Mrs. Kirchner has said negotiating with Iran was the only way to move forward with an investigation that had been paralyzed for years.
After Mr. Nisman was found dead on Jan. 18, 2015, the bombing case stalled in the courts until a judge in 2017 indicted Mrs. Kirchner and other officials in her former administration. (Mr. Nisman’s death remains unsolved.)
In its ruling on Thursday, the three-judge panel said that the case should not go to trial because the agreement with Iran, regardless of its merits, “did not constitute a crime.”
The decision infuriated families of the victims and Jewish groups in Argentina.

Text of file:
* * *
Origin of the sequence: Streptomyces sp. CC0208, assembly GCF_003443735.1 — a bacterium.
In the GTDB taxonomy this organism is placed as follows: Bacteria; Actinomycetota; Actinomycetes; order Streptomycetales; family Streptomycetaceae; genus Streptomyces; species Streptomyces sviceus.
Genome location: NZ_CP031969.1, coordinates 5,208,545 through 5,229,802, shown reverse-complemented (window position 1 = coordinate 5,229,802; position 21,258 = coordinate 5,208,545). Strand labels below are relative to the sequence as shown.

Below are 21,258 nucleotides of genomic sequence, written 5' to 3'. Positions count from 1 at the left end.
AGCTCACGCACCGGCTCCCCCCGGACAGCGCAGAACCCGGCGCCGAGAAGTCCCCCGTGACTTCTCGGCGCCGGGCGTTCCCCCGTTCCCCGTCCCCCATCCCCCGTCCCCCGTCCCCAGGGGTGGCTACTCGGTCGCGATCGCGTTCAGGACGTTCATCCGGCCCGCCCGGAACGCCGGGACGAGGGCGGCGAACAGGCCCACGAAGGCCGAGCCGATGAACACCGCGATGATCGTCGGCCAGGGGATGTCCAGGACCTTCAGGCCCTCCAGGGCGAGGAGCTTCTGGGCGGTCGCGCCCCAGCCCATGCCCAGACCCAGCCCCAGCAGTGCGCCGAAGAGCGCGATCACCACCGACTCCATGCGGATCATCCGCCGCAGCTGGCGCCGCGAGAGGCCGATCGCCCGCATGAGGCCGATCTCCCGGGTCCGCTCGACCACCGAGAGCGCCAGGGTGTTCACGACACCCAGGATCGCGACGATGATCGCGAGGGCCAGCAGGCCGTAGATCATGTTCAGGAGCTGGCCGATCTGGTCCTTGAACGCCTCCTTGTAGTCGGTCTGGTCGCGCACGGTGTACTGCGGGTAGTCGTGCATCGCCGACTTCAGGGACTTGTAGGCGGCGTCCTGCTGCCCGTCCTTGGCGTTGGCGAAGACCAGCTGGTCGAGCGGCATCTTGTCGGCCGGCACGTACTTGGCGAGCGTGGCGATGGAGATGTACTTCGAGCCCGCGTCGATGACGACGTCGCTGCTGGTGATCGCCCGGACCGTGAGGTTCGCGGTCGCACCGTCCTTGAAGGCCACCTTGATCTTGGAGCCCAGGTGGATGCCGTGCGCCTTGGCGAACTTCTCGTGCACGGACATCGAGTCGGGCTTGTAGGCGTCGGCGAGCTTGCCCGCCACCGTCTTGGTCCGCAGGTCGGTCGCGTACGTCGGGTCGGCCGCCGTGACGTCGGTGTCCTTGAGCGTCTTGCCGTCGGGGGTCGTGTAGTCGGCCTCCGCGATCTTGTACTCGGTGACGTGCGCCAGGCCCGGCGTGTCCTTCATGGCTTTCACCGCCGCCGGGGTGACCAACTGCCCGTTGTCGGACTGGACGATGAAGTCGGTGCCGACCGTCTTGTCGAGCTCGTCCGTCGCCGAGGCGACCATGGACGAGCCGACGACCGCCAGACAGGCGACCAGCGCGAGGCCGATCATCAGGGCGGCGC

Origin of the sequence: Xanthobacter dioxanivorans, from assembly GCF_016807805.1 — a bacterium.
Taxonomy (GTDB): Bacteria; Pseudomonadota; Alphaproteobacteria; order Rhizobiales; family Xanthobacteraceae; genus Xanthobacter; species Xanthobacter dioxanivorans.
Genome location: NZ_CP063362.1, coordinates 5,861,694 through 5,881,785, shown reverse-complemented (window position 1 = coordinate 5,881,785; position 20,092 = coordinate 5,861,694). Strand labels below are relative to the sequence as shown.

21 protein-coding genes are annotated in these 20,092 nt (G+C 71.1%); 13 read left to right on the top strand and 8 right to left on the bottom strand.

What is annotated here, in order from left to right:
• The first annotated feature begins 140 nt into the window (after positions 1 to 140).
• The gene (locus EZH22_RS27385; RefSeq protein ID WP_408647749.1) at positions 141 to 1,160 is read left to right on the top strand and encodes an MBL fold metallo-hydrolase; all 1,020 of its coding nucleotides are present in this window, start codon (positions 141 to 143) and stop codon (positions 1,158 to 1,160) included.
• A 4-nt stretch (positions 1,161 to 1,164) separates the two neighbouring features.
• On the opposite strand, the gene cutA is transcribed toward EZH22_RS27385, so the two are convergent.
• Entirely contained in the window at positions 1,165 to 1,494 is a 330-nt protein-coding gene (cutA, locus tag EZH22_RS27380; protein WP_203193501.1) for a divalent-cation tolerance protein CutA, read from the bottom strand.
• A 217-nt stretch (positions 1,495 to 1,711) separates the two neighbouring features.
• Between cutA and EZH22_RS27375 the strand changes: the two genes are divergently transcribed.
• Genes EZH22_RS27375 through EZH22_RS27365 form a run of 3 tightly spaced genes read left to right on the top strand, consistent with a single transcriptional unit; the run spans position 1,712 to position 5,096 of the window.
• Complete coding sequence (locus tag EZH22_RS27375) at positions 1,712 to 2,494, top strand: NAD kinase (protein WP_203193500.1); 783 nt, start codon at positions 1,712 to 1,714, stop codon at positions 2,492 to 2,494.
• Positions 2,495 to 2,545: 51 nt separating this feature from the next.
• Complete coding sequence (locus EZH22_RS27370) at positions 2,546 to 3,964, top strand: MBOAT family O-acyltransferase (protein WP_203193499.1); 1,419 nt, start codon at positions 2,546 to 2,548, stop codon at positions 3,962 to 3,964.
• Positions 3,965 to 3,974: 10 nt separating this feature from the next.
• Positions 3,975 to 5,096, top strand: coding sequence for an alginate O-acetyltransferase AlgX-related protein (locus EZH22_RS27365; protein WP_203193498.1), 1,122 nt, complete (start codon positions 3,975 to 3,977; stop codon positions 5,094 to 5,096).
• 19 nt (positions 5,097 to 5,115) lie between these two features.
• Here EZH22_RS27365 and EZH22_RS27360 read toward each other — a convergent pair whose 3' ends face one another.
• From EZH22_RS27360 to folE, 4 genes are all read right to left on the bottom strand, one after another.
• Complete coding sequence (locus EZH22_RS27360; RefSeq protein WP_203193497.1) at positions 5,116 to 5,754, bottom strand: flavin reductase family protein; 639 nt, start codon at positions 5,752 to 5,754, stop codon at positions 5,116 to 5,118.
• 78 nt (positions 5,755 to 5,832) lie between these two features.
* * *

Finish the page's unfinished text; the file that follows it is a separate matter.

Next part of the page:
“We’ve been waiting for three years for them to set a date for the trial, and now they decide that it isn’t a crime?” Tomás Farini Duggan, a lawyer representing family members of the victims, said in a local radio interview.
Mr. Duggan predicted the case would eventually reach the Supreme Court. Jewish leaders said they looked forward to having a day in court.
“Of course we don’t agree with this decision; in order to determine whether there was a crime or not, there must be a trial first,” said Jorge Knoblovits, the head of the Delegación de Asociaciones Israelitas Argentinas, which represents more than 100 Jewish organizations in Argentina.